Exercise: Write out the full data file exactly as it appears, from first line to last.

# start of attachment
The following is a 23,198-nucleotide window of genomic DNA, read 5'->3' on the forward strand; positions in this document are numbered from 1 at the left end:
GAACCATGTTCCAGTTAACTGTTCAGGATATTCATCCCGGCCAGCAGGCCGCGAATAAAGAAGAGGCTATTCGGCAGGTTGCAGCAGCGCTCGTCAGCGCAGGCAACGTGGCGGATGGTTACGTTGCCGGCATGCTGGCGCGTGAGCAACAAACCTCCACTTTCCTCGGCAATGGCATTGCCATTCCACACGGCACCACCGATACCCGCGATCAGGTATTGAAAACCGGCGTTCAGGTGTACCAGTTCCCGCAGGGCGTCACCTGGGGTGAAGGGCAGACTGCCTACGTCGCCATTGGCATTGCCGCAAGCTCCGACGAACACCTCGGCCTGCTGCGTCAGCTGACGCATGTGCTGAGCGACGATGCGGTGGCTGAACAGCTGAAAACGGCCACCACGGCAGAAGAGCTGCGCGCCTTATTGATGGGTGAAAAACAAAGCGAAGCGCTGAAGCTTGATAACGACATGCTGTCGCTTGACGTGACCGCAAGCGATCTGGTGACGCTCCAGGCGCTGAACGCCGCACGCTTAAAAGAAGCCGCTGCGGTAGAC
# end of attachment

The following is a 23,198-nucleotide window of genomic DNA, read 5'->3' on the forward strand; positions in this document are numbered from 1 at the left end:
GAACCATGTTCCAGTTAACTGTTCAGGATATTCATCCCGGCCAGCAGGCCGCGAATAAAGAAGAGGCTATTCGGCAGGTTGCAGCAGCGCTCGTCAGCGCAGGCAACGTGGCGGATGGTTACGTTGCCGGCATGCTGGCGCGTGAGCAACAAACCTCCACTTTCCTCGGCAATGGCATTGCCATTCCACACGGCACCACCGATACCCGCGATCAGGTATTGAAAACCGGCGTTCAGGTGTACCAGTTCCCGCAGGGCGTCACCTGGGGTGAAGGGCAGACTGCCTACGTCGCCATTGGCATTGCCGCAAGCTCCGACGAACACCTCGGCCTGCTGCGTCAGCTGACGCATGTGCTGAGCGACGATGCGGTGGCTGAACAGCTGAAAACGGCCACCACGGCAGAAGAGCTGCGCGCCTTATTGATGGGTGAAAAACAAAGCGAAGCGCTGAAGCTTGATAACGACATGCTGTCGCTTGACGTGACCGCAAGCGATCTGGTGACGCTCCAGGCGCTGAACGCCGCACGCTTAAAAGAAGCCGCTGCGGTAGAC